22 May 2010

A debt to democracy, a date with destiny. . .

You have just made the change from peacetime pursuits to wartime tasks - from the individualism of civilian life to the anonymity of mass military life. You have given up comfortably homes, highly paid positions, leisure. You have taken off silk and put on khaki. An all for essentially the same reason - you have a debt and a date. A debt to democracy, a date with destiny. . .
-COL Oveta Culp Hobby

Obama and the curse of moderation
What Obama desperately needed to do was radical, but it was and remains achievable: to build credibility through offering tangible support for the peoples rather than the leaders of the region.

He hinted at significant change in his famous Cairo speech of one year ago with his call for a "new beginning" based on "tolerance and dignity," but his rhetoric has turned out to be just more smoke and mirrors.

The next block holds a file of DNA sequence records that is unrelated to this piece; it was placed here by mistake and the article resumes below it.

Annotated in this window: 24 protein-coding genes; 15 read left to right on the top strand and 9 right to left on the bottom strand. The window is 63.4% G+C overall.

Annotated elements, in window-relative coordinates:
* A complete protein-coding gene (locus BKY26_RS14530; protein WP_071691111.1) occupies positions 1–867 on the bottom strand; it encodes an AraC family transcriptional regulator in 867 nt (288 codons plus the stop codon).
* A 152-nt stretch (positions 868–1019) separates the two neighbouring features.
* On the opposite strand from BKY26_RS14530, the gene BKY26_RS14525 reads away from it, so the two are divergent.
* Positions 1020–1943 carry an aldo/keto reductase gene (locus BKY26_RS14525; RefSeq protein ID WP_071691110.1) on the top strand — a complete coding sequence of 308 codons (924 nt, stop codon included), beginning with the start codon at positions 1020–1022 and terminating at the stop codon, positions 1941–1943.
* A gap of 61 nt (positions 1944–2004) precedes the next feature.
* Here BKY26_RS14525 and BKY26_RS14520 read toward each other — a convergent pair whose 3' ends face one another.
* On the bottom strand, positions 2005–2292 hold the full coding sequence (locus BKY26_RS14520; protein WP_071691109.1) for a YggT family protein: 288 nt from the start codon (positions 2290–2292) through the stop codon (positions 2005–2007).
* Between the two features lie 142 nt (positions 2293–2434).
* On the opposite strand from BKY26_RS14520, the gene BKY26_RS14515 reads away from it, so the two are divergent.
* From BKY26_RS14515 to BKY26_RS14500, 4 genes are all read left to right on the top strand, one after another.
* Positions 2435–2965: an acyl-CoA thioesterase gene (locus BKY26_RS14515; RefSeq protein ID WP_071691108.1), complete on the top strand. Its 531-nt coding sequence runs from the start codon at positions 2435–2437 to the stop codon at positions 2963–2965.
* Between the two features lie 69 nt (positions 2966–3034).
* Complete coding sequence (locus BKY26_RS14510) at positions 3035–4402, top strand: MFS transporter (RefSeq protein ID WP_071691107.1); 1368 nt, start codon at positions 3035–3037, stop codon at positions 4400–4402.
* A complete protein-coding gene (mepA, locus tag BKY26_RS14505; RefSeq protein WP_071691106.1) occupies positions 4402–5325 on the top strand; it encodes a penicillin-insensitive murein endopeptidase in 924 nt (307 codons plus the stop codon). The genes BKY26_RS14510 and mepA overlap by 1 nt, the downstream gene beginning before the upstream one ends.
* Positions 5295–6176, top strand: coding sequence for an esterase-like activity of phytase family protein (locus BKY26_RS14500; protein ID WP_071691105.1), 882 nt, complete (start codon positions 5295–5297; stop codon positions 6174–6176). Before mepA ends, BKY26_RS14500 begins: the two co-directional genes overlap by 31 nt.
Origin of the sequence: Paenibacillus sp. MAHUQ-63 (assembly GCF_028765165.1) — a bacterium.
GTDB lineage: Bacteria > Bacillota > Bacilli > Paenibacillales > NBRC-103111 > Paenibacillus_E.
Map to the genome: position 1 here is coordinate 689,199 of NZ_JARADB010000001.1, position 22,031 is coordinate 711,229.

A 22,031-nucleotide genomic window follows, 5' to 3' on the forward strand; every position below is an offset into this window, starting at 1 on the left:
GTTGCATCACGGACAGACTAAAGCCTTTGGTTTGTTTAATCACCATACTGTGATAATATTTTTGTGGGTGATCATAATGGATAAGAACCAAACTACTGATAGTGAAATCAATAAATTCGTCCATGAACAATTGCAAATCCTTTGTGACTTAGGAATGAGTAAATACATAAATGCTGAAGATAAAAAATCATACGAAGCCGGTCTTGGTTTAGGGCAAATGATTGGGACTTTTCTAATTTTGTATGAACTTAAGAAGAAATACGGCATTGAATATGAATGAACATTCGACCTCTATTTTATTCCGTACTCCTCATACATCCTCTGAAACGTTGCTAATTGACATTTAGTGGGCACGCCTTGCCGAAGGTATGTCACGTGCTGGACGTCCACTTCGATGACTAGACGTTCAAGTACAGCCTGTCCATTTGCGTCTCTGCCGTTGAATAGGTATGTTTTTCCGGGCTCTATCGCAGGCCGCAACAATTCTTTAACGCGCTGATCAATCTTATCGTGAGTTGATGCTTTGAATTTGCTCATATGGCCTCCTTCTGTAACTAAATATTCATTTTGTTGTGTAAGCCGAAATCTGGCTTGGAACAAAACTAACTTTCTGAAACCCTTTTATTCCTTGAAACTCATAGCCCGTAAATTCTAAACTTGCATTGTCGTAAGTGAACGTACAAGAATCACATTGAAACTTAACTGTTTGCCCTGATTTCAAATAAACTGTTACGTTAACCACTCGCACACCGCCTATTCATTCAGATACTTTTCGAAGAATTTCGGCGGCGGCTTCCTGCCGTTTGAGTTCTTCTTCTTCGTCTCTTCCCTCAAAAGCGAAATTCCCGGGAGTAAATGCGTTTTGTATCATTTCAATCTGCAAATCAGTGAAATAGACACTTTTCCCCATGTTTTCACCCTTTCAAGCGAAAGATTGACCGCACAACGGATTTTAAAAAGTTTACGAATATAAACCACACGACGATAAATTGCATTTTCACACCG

Not only does his administration continue to "tolerate" dictators and systematic human rights violations, he has sought to continue and in some cases even extend policies that violate constitutional norms and/or US law.

Obama's moderation has not only failed as a foreign policy making principle. It has not worked domestically either.

The tragicomedy of Iran sanctions
It is this kind of international 'leadership' that grabs defeat from the jaws of victory for the non-proliferation agenda.

It has also reaffirmed the fears of many regarding US intentions: the administration of Barack Obama, the US president, remains every bit as unilateralist as that of George Bush, his predecessor, and it displays equal disdain for multilateral negotiations despite the new rhetoric.

Peace appears to be a non-option for the Nobel Peace Prize winner. And with such 'leadership', the UN security council sinks further towards irrelevance or perhaps even self-destruction.

...[T]he 2007 US sanctions against Iranian banks ironically ensured Iran's immunity from the global financial crisis that was about to explode.

Iran was among the few major economies in the world not to be severely affected by the crisis.

Obama campaigning against Bush--again
President Barack Obama is trying to ride the wave of anti-incumbency by taking on an unpopular politician steeped in the partisan ways of Washington.

It doesn’t matter that George W. Bush left office 16 months ago.